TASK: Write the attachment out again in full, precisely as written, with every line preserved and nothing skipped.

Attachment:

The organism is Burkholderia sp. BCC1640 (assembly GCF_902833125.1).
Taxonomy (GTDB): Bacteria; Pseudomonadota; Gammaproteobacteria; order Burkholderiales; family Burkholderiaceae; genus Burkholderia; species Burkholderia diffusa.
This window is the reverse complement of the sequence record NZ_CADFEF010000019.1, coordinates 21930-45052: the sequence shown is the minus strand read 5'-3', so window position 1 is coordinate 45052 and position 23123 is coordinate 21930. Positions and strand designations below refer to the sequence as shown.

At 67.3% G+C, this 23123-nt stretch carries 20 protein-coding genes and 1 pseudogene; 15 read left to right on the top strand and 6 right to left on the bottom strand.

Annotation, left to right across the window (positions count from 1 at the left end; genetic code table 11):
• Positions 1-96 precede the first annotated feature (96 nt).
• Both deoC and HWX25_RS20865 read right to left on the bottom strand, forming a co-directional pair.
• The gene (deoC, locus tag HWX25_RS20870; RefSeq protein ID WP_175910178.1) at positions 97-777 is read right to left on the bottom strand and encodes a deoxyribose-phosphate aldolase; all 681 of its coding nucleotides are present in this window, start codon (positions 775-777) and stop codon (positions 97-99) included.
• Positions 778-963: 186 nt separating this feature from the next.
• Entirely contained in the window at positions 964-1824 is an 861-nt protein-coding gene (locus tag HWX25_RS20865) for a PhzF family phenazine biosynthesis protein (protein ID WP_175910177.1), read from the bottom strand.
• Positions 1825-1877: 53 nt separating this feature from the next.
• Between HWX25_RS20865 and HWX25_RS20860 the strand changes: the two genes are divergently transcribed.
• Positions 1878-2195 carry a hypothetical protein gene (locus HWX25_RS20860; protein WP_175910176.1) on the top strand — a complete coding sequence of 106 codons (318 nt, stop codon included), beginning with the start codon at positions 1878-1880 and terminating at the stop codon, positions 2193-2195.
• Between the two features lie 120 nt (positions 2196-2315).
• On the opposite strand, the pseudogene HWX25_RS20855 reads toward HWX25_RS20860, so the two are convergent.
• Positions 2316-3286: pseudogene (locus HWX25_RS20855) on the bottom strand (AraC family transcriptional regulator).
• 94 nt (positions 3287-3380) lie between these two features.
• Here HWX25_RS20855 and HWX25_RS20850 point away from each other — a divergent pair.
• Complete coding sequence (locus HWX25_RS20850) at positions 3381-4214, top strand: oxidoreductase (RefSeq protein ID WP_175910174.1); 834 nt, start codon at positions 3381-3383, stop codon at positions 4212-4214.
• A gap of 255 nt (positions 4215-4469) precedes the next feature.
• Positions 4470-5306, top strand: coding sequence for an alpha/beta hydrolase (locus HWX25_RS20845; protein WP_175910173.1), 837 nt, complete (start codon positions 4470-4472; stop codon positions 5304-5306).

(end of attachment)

The organism is Burkholderia sp. BCC1640 (assembly GCF_902833125.1).
Taxonomy (GTDB): Bacteria; Pseudomonadota; Gammaproteobacteria; order Burkholderiales; family Burkholderiaceae; genus Burkholderia; species Burkholderia diffusa.
This window is the reverse complement of the sequence record NZ_CADFEF010000019.1, coordinates 21930-45052: the sequence shown is the minus strand read 5'-3', so window position 1 is coordinate 45052 and position 23123 is coordinate 21930. Positions and strand designations below refer to the sequence as shown.

At 67.3% G+C, this 23123-nt stretch carries 20 protein-coding genes and 1 pseudogene; 15 read left to right on the top strand and 6 right to left on the bottom strand.

Annotation, left to right across the window (positions count from 1 at the left end; genetic code table 11):
• Positions 1-96 precede the first annotated feature (96 nt).
• Both deoC and HWX25_RS20865 read right to left on the bottom strand, forming a co-directional pair.
• The gene (deoC, locus tag HWX25_RS20870; RefSeq protein ID WP_175910178.1) at positions 97-777 is read right to left on the bottom strand and encodes a deoxyribose-phosphate aldolase; all 681 of its coding nucleotides are present in this window, start codon (positions 775-777) and stop codon (positions 97-99) included.
• Positions 778-963: 186 nt separating this feature from the next.
• Entirely contained in the window at positions 964-1824 is an 861-nt protein-coding gene (locus tag HWX25_RS20865) for a PhzF family phenazine biosynthesis protein (protein ID WP_175910177.1), read from the bottom strand.
• Positions 1825-1877: 53 nt separating this feature from the next.
• Between HWX25_RS20865 and HWX25_RS20860 the strand changes: the two genes are divergently transcribed.
• Positions 1878-2195 carry a hypothetical protein gene (locus HWX25_RS20860; protein WP_175910176.1) on the top strand — a complete coding sequence of 106 codons (318 nt, stop codon included), beginning with the start codon at positions 1878-1880 and terminating at the stop codon, positions 2193-2195.
• Between the two features lie 120 nt (positions 2196-2315).
• On the opposite strand, the pseudogene HWX25_RS20855 reads toward HWX25_RS20860, so the two are convergent.
• Positions 2316-3286: pseudogene (locus HWX25_RS20855) on the bottom strand (AraC family transcriptional regulator).
• 94 nt (positions 3287-3380) lie between these two features.
• Here HWX25_RS20855 and HWX25_RS20850 point away from each other — a divergent pair.
• Complete coding sequence (locus HWX25_RS20850) at positions 3381-4214, top strand: oxidoreductase (RefSeq protein ID WP_175910174.1); 834 nt, start codon at positions 3381-3383, stop codon at positions 4212-4214.
• A gap of 255 nt (positions 4215-4469) precedes the next feature.
• Positions 4470-5306, top strand: coding sequence for an alpha/beta hydrolase (locus HWX25_RS20845; protein WP_175910173.1), 837 nt, complete (start codon positions 4470-4472; stop codon positions 5304-5306).